Drone Delivery Canada restarts flight testing


Drone Delivery Canada has successfully recommenced flight testing of its large Condor unmanned drone at its Commercialization Centre test range facility.

The largest drone in the company’s fleet, the Condor is a two-stroke gasoline-powered helicopter drone with a maximum payload of 180kg (300 lbs), a range of 200km (125 miles) and a maximum take-off weight of 476kg (1,050 lbs).

Toronto-based Drone Delivery Canada (DDC) is developing cargo-carrying unmanned drones that will fly from depot-to-depot along pre-determined routes while being monitored from a ground station. The company was founded in 2016.

DDC has already tested several of the Condor’s systems, avionics and components and performed cold-weather testing, functional testing, wind testing, cargo-area temperature profiles, long-duration flight testing, aircraft attitude, position controller tuning, autonomy, and autonomous waypoint navigation.

Following these tests and since September DDC has completed an avionics and flight controls upgrade for the Condor that the company believes will improve communications, mitigate electrical interference, and improve manufacturability.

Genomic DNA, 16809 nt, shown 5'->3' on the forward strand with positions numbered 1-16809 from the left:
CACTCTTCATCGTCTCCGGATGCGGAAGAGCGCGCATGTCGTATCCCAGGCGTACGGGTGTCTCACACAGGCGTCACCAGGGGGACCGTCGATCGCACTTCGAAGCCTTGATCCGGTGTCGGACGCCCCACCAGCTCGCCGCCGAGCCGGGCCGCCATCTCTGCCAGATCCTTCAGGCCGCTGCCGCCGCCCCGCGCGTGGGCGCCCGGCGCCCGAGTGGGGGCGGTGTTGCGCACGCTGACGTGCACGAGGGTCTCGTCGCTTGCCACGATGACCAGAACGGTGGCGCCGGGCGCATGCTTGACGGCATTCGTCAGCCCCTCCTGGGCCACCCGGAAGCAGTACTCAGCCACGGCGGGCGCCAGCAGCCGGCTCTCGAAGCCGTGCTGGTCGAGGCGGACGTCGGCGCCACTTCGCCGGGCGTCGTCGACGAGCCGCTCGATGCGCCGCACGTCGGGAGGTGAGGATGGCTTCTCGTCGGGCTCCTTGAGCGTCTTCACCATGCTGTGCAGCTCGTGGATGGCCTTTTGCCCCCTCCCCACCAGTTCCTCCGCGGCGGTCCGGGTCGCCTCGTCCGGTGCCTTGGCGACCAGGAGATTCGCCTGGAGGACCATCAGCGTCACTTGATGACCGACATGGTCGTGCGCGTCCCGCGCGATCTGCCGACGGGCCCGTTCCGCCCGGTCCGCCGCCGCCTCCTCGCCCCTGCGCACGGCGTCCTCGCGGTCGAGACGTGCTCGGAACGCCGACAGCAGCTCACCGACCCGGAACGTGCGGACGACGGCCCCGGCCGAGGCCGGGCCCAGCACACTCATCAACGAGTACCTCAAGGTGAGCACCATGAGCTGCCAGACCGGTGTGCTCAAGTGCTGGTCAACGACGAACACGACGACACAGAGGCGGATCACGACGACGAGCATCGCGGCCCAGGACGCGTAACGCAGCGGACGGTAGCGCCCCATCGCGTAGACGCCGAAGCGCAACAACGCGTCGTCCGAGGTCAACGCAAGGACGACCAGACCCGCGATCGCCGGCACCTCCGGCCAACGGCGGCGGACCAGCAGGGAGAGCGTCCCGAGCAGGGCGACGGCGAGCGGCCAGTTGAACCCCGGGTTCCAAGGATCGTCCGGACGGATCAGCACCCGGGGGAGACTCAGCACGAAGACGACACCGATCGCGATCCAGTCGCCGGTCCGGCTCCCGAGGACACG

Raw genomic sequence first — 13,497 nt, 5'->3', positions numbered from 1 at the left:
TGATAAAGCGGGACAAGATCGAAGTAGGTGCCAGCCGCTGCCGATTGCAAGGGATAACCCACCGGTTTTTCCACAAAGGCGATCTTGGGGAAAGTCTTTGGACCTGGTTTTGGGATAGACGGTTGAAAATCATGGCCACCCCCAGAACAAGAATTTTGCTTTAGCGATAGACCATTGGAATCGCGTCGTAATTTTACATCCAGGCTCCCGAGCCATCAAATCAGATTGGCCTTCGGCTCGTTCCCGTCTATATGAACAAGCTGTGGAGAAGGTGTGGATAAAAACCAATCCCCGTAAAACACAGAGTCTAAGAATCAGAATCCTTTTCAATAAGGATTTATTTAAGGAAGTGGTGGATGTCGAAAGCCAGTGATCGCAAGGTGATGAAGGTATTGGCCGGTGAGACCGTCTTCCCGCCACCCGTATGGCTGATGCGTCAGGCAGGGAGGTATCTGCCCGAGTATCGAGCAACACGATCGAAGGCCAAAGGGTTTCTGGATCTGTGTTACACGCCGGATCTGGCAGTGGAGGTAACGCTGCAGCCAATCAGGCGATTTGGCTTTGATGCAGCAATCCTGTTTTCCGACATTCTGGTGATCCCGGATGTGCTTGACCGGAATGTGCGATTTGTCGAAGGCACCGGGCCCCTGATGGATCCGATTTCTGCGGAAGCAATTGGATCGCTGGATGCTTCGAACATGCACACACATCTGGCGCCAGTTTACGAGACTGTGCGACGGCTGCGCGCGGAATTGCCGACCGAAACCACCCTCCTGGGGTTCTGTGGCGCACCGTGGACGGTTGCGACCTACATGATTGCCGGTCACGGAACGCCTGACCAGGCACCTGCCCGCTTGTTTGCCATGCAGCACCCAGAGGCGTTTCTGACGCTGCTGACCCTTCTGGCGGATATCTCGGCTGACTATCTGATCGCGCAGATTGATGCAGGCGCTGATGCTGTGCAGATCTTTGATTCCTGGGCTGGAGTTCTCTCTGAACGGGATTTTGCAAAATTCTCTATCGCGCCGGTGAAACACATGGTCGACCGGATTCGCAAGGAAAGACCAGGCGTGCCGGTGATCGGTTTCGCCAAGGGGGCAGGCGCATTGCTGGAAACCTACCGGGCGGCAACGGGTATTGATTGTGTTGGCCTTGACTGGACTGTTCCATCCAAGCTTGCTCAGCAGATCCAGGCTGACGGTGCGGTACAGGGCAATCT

The company has also subcontracted some engineering and development work to accelerate the Condor’s development. DDC has also recently upgraded the Condor’s engine control unit and other mechanical systems along with ground testing of these systems.

Steve Magirias, CEO of DDC said, “We are extremely pleased with the recent acceleration of the development and testing of our Condor drone, the largest drone in our fleet with the highest payload and distance capabilities, which has the potential to unlock far more use cases and commercial opportunities. We look forward to continued progress and the eventual commercialization of the Condor.”

Last month DDC began a six-month pilot project with Halton Healthcare and DSV Air and Sea transporting medical supplies to a hospital in Oakville, Ontario that will use one of its smaller drones, called Sparrow.


Read our in-depth feature on why, where and how cargo drones are the first application of autonomous unmanned technology in aviation.

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About Author


Ben has worked as a journalist and editor, covering technology, engineering and industry for the last 20 years. Initially writing about subjects from nuclear submarines to autonomous cars to future design and manufacturing technologies, he was editor of a leading UK-based engineering magazine before becoming editor of Aerospace Testing in 2017.

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